High Performance Questions for Agile Teams

Lesson Transcript
Instructor: Beth Hendricks

Beth holds a master's degree in integrated marketing communications, and has worked in journalism and marketing throughout her career.

High performance questions ask agile teams to think rather than tell them what to do. In this lesson, you'll learn more about how to use questioning techniques to help agile teams reflect and grow.

Questioning

Nanette is just getting ready to walk her team through the project post-mortem meeting after the conclusion of a big event. Although the overall event was successful, there were some frustrations along the way, and Nanette is disappointed with the performance of some of her team members. Which question do you think will help Nanette start the meeting off on the right foot?

A. Do you know how bad this made us look?

B. What could we do better next time?

If you answered B, you may already have a basic understanding of the importance of how you ask questions to generate the best results and the type of questioning that will be most productive. That's what this lesson is all about: learning how to ask high performance questions that promote curiosity, accountability, and growth.

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  • 0:04 Questioning
  • 0:46 High Performance Questions
  • 1:13 Ask, Don't Tell
  • 2:06 Questioning for Growth
  • 3:26 Lesson Summary
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High Performance Questions

So you may be thinking, ''What exactly is a high performance question?'' Well, we can define a high performance question as one that encourages people to think and come to answers on their own. Impactful questions of this nature come from leaders and managers who believe more in helping their teams learn and adapt to specific situations as a group rather than simply telling them what to do or think. In essence, it's the difference between a team thinking for itself and being bossed around.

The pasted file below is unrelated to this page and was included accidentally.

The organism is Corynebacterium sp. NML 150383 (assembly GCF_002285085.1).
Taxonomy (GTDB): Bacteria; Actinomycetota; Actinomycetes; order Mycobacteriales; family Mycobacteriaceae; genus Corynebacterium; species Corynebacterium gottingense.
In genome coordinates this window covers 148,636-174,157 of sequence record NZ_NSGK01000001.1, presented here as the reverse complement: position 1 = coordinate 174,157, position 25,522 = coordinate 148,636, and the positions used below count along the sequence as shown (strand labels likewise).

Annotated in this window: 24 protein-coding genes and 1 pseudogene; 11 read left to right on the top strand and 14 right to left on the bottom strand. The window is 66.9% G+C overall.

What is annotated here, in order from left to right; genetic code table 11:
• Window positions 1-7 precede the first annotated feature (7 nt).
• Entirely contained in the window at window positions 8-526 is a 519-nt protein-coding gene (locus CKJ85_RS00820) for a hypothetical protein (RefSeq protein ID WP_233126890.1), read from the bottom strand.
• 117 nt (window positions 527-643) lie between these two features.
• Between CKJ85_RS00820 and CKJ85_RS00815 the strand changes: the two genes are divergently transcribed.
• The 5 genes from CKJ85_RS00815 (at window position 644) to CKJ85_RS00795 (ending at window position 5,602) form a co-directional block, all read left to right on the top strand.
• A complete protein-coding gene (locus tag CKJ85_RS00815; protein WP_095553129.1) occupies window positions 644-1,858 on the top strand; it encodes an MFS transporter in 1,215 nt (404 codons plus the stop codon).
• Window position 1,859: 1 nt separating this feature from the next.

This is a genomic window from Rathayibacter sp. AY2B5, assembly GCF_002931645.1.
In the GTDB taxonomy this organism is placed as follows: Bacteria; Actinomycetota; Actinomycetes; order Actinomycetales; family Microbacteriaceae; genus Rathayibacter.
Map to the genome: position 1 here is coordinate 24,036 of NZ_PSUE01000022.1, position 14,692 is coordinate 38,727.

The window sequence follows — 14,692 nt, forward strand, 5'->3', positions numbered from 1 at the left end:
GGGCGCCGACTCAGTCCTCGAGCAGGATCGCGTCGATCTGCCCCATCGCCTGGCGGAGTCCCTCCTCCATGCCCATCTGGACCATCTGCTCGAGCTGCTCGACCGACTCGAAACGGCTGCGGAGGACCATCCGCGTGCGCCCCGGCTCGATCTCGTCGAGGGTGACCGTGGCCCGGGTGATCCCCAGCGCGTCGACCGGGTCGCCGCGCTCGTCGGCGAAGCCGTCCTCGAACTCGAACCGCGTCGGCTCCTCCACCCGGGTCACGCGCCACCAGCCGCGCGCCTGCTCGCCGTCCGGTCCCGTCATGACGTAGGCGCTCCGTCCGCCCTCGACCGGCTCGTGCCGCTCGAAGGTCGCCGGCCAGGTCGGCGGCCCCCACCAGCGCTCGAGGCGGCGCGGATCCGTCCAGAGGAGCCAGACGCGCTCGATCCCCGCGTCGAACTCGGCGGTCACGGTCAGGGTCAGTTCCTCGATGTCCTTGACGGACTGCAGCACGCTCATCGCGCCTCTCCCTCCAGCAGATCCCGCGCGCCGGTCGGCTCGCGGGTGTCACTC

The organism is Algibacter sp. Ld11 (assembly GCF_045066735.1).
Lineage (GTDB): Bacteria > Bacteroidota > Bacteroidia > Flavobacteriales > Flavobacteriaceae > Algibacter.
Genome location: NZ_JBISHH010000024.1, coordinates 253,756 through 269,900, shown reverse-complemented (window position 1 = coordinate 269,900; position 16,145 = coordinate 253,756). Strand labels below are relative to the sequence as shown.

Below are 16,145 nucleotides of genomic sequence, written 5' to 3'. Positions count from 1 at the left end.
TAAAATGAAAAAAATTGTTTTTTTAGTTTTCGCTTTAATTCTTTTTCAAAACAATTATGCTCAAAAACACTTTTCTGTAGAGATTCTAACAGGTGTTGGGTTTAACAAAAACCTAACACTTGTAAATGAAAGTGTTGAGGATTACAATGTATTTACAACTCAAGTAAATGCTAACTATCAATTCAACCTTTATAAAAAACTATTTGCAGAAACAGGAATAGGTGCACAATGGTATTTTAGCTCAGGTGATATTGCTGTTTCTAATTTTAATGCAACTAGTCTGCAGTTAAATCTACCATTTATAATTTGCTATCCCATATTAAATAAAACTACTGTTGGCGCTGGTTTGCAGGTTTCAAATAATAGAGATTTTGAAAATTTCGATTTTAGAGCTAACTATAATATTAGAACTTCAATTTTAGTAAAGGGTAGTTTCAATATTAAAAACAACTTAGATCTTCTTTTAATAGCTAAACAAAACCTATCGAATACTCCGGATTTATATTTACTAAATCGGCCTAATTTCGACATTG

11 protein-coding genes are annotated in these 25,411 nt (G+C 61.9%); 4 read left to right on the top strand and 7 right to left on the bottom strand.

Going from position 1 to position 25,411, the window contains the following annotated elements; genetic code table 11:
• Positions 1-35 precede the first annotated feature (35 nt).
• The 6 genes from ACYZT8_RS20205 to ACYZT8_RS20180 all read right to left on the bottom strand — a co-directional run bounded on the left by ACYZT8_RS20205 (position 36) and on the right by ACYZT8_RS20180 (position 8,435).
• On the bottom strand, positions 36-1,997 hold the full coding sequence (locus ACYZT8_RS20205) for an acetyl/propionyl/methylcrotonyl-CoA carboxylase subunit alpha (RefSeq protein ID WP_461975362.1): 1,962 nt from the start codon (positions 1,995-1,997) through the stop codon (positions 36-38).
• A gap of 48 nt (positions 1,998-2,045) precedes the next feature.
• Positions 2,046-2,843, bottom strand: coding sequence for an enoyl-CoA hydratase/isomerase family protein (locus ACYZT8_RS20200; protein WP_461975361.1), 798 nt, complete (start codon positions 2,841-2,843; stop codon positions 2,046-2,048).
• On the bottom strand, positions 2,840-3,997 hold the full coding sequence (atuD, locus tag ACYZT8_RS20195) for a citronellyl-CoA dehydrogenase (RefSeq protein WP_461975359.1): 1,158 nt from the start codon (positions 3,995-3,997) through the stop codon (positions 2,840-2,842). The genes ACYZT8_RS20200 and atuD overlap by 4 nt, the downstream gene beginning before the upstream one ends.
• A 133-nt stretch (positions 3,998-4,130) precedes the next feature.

Ask, Don't Tell

One of the central tenets of the idea of asking high performance questions for agile teams is the notion of asking, rather than telling. In truth, nobody wants to be bossed around. Even if you're the manager of a team or work group, telling people what to do, instead of helping them figure out what to do, gives off the appearance of being a condescending know-it-all.

Questions that tell, like ''Did you really do your best on this project?'', insinuate that no, you don't think the individual or team did their best work. Instead, a question that asks, like ''What parts of this project gave you problems?'', gives team members an opportunity to speak freely without fear of judgment.

'Ask, don't tell' questions make no criticisms or assumptions of the person or team being asked. Rather, they give the team an opportunity to reflect on their own thoughts and share them in a constructive manner. This approach helps high-performing teams to flourish and be more successful.

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